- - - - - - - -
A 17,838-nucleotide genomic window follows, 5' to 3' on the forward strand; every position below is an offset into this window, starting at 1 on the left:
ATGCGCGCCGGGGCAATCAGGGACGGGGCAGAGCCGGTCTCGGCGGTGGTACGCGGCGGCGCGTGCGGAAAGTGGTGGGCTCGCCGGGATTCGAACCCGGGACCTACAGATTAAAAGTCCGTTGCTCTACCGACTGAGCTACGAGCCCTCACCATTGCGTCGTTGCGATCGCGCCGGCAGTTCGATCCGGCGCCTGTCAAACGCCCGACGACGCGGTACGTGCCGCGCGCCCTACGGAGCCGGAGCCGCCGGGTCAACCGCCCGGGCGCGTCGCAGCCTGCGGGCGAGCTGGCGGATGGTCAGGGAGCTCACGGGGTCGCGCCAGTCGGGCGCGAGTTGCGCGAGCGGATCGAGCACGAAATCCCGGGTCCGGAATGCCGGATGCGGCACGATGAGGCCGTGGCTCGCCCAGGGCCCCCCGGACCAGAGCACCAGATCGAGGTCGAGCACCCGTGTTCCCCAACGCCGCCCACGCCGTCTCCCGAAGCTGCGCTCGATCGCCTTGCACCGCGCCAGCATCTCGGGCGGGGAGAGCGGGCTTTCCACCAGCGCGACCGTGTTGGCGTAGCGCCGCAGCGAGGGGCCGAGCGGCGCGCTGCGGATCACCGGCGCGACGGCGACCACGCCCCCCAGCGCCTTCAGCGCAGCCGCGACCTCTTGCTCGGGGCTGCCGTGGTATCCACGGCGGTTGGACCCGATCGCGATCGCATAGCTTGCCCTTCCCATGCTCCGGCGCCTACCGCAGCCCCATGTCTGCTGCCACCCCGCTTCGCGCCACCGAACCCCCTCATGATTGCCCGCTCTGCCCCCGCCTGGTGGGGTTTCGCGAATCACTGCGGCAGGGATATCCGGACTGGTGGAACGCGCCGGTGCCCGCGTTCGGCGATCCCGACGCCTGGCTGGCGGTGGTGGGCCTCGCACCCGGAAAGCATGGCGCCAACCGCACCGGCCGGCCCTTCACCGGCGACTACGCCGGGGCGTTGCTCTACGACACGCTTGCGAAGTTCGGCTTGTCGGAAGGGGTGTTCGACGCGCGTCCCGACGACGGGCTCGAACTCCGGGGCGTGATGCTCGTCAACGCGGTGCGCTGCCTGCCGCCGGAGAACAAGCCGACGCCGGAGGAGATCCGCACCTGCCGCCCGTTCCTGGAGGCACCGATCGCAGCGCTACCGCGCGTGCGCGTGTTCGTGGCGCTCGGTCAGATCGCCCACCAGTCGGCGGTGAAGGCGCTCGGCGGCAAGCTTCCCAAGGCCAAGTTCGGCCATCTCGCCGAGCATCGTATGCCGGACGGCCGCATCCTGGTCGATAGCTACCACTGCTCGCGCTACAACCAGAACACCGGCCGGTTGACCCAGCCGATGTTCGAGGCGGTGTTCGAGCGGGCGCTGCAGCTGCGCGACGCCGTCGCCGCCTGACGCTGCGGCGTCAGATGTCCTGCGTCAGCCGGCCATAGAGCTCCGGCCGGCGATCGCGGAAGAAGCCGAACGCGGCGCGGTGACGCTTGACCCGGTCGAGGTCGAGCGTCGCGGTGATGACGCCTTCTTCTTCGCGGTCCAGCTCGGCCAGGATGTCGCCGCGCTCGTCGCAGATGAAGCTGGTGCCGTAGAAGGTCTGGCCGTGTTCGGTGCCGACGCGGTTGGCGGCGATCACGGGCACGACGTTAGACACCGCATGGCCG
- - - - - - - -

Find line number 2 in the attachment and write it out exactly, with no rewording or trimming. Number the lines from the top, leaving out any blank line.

ATGCGCGCCGGGGCAATCAGGGACGGGGCAGAGCCGGTCTCGGCGGTGGTACGCGGCGGCGCGTGCGGAAAGTGGTGGGCTCGCCGGGATTCGAACCCGGGACCTACAGATTAAAAGTCCGTTGCTCTACCGACTGAGCTACGAGCCCTCACCATTGCGTCGTTGCGATCGCGCCGGCAGTTCGATCCGGCGCCTGTCAAACGCCCGACGACGCGGTACGTGCCGCGCGCCCTACGGAGCCGGAGCCGCCGGGTCAACCGCCCGGGCGCGTCGCAGCCTGCGGGCGAGCTGGCGGATGGTCAGGGAGCTCACGGGGTCGCGCCAGTCGGGCGCGAGTTGCGCGAGCGGATCGAGCACGAAATCCCGGGTCCGGAATGCCGGATGCGGCACGATGAGGCCGTGGCTCGCCCAGGGCCCCCCGGACCAGAGCACCAGATCGAGGTCGAGCACCCGTGTTCCCCAACGCCGCCCACGCCGTCTCCCGAAGCTGCGCTCGATCGCCTTGCACCGCGCCAGCATCTCGGGCGGGGAGAGCGGGCTTTCCACCAGCGCGACCGTGTTGGCGTAGCGCCGCAGCGAGGGGCCGAGCGGCGCGCTGCGGATCACCGGCGCGACGGCGACCACGCCCCCCAGCGCCTTCAGCGCAGCCGCGACCTCTTGCTCGGGGCTGCCGTGGTATCCACGGCGGTTGGACCCGATCGCGATCGCATAGCTTGCCCTTCCCATGCTCCGGCGCCTACCGCAGCCCCATGTCTGCTGCCACCCCGCTTCGCGCCACCGAACCCCCTCATGATTGCCCGCTCTGCCCCCGCCTGGTGGGGTTTCGCGAATCACTGCGGCAGGGATATCCGGACTGGTGGAACGCGCCGGTGCCCGCGTTCGGCGATCCCGACGCCTGGCTGGCGGTGGTGGGCCTCGCACCCGGAAAGCATGGCGCCAACCGCACCGGCCGGCCCTTCACCGGCGACTACGCCGGGGCGTTGCTCTACGACACGCTTGCGAAGTTCGGCTTGTCGGAAGGGGTGTTCGACGCGCGTCCCGACGACGGGCTCGAACTCCGGGGCGTGATGCTCGTCAACGCGGTGCGCTGCCTGCCGCCGGAGAACAAGCCGACGCCGGAGGAGATCCGCACCTGCCGCCCGTTCCTGGAGGCACCGATCGCAGCGCTACCGCGCGTGCGCGTGTTCGTGGCGCTCGGTCAGATCGCCCACCAGTCGGCGGTGAAGGCGCTCGGCGGCAAGCTTCCCAAGGCCAAGTTCGGCCATCTCGCCGAGCATCGTATGCCGGACGGCCGCATCCTGGTCGATAGCTACCACTGCTCGCGCTACAACCAGAACACCGGCCGGTTGACCCAGCCGATGTTCGAGGCGGTGTTCGAGCGGGCGCTGCAGCTGCGCGACGCCGTCGCCGCCTGACGCTGCGGCGTCAGATGTCCTGCGTCAGCCGGCCATAGAGCTCCGGCCGGCGATCGCGGAAGAAGCCGAACGCGGCGCGGTGACGCTTGACCCGGTCGAGGTCGAGCGTCGCGGTGATGACGCCTTCTTCTTCGCGGTCCAGCTCGGCCAGGATGTCGCCGCGCTCGTCGCAGATGAAGCTGGTGCCGTAGAAGGTCTGGCCGTGTTCGGTGCCGACGCGGTTGGCGGCGATCACGGGCACGACGTTAGACACCGCATGGCCG